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Striking good-riddance tone, Harper calls for change in North Korea

North Koreans mourn in front of a large portrait of Kim Jong Il and his father, Kim Il Sung, in a photo distributed Dec. 19, 2011 by the official Korean Central News Agency.

KNS/KNS/AFP/Getty Images

Stephen Harper is marking the death of North Korea's dictator with no condolence and a call for change. But most of the world is hoping the country makes no sudden moves.

The passing of Kim Jong-il, who ruled the nation for two decades with repressive authoritarianism, has raised fears that a regime in transition will strike out at its neighbour, South Korea. Pyongyang added an extra shot of nerves to its history as an unpredictable actor when it conducted a short-range missile test right after the dictator's death.

In Canada, the Prime Minister acknowledged the death of a dictator with a unconcealed undertone of good riddance.

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"Kim Jong-il will be remembered as the leader of a totalitarian regime who violated the basic rights of the North Korean people for nearly two decades," Mr. Harper said in a statement. "We hope his passing brings positive change allowing the people of North Korea to emerge from six decades of isolation, oppression and misery."

Mr. Harper's Foreign Affairs Minister, John Baird, said in a statement that Ottawa would "note" the death. "Canada remains committed to a secure Korean peninsula and a peaceful, prosperous broader region; we will work with our allies to those ends," he said.

Security is the first priority for most nations, though Canada and other Western nations have no direct influence on isolated Pyongyang. Mr. Baird's mention of peninsula security is a signal of support for South Korea. Others made direct appeals for calm.

"Right now we're at one of those critical junctures in post-1950 military history where we need to ensure that calm and restraint are exercised at an exceptionally difficult period of transition," Australian Foreign Minister Kevin Rudd said.

Kim Jong-il's 29-year-old son, Kim Jong-un, is the official successor, but Western nations cannot be assured he will take power smoothly. Despite expressing hope for change in a regime that impoverished and oppressed its people, concerns a regime in transition will foster insecurity are immediate.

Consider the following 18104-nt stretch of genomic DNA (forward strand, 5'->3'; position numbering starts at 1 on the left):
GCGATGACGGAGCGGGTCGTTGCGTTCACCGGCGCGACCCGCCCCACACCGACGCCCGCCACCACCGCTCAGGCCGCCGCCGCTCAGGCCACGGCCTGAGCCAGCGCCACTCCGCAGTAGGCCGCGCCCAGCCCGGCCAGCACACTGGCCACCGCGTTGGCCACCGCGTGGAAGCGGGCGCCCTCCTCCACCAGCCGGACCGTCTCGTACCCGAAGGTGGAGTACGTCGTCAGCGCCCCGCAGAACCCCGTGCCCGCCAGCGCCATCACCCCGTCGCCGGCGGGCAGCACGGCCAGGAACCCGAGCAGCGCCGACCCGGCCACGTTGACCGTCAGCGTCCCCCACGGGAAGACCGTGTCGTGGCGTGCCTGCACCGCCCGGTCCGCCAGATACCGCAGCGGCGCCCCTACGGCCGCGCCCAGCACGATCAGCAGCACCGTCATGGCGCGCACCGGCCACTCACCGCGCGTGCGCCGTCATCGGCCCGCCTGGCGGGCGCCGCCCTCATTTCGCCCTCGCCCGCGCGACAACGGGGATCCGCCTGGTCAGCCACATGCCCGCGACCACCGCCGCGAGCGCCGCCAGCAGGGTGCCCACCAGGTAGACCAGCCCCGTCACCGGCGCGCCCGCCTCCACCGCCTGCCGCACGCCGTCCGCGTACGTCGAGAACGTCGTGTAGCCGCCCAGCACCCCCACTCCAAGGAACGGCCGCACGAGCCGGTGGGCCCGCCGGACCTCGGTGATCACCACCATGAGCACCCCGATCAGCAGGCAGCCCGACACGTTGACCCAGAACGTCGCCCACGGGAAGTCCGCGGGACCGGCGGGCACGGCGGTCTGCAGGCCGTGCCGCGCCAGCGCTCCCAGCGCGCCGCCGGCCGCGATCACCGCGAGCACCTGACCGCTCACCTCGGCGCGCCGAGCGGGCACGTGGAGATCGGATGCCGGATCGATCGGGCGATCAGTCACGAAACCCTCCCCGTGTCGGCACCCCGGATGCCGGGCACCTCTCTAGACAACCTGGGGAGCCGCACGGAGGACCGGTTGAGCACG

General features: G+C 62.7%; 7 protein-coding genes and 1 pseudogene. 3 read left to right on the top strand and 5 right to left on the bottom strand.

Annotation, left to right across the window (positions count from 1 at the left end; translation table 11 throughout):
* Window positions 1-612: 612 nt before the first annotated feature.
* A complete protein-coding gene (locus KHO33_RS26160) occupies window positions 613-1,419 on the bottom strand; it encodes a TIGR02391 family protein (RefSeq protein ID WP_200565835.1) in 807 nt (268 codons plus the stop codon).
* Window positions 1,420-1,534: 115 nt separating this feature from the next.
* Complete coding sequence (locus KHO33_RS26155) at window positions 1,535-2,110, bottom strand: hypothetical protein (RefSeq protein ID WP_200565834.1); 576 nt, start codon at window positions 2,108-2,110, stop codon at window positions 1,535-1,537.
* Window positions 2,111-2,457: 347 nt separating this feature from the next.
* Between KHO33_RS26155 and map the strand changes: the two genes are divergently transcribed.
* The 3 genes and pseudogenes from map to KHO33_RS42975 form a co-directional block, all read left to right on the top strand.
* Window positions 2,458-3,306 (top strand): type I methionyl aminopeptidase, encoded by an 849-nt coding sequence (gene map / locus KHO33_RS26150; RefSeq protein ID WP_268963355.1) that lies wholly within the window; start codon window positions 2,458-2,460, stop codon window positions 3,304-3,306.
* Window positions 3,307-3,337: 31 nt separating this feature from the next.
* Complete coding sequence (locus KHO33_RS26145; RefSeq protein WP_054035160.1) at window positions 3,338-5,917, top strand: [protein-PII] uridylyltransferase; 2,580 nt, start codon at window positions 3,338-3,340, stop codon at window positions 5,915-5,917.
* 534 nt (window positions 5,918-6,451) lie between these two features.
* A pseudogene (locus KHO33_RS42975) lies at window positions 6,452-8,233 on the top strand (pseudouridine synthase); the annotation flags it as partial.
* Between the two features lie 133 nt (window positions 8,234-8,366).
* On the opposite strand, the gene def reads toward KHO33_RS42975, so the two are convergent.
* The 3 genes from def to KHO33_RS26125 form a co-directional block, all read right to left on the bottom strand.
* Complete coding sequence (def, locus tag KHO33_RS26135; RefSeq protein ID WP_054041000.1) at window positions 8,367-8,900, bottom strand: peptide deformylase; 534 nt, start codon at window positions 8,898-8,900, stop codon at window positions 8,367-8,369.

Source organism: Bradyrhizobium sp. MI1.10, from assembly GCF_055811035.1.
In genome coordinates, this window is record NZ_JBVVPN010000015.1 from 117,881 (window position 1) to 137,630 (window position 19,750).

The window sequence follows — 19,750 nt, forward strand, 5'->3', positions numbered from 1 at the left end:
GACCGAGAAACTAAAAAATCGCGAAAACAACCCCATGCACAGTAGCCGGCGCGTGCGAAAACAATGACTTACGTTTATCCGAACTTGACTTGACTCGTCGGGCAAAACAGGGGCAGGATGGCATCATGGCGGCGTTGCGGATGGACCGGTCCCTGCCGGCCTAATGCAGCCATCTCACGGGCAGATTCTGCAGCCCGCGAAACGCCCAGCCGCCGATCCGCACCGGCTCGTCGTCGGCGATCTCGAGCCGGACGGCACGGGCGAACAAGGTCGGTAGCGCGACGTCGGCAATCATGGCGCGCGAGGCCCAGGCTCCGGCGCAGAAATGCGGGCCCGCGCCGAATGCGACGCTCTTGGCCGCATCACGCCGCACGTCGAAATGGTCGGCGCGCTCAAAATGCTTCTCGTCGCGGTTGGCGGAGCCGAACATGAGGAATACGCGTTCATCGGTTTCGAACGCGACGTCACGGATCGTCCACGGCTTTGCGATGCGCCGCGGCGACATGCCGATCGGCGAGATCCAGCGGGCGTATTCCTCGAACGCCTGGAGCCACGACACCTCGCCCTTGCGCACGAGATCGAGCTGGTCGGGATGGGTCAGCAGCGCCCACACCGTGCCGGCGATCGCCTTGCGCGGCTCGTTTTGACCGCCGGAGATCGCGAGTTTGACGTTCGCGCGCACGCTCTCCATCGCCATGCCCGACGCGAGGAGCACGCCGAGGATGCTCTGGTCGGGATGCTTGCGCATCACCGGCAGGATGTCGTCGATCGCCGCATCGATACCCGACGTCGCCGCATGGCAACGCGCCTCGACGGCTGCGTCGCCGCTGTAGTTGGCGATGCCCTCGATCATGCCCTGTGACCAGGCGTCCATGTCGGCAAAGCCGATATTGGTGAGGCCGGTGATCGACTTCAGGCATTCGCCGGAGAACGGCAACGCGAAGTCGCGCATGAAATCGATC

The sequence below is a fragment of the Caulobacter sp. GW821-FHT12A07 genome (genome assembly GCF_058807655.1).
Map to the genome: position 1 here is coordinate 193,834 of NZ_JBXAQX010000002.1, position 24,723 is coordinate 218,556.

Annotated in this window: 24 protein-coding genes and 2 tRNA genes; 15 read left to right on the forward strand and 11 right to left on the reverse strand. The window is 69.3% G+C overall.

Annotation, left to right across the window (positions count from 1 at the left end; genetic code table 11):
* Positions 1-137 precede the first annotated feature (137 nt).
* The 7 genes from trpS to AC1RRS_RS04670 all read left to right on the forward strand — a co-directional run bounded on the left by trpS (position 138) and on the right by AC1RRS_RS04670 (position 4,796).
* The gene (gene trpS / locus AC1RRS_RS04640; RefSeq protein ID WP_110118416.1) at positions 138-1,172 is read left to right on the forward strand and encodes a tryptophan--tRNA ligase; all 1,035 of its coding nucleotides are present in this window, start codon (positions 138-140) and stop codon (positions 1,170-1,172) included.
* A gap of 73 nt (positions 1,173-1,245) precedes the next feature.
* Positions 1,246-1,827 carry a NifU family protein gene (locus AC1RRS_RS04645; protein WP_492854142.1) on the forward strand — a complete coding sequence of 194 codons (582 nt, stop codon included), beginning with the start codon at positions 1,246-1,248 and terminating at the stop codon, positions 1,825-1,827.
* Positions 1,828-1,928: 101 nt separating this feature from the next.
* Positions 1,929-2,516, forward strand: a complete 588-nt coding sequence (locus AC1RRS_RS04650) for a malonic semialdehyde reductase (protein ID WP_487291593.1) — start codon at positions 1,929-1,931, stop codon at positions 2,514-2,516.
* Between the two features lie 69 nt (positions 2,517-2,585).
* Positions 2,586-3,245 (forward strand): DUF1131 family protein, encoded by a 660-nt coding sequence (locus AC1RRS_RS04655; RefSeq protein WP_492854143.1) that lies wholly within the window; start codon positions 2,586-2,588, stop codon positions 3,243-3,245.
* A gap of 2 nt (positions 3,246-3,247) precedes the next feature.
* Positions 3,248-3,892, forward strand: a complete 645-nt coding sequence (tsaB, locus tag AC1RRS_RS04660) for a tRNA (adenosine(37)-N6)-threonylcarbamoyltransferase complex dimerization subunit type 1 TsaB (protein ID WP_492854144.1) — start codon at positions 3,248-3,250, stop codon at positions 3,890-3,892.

Under Kim Jong-il, and notably in his last days, the regime seemed to work to undermine security with military plans and erratic moves.

Its nuclear-weapons program sparked fears from South Korea and Western nations, but its willingness to talk often did not prevent new efforts, sparking some analysts to see it as a means to negotiate concessions on aid and sanctions. But the line between provocation and inexplicable action has sometimes baffled analysts.

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Last year, North Korea attacked a South Korean warship, killing 46 sailors, but denied it; an international investigation pegged the blame on Pyongyang. In November, North Korea shelled civilians on Yeonpyeong island – an attack viewed by some analysts as sabre-rattling by a regime already in transition, and by others as inexplicable.

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About the Author
Chief political writer

Campbell Clark has been a political writer in The Globe and Mail’s Ottawa bureau since 2000. Before that he worked for The Montreal Gazette and the National Post. He writes about Canadian politics and foreign policy. More

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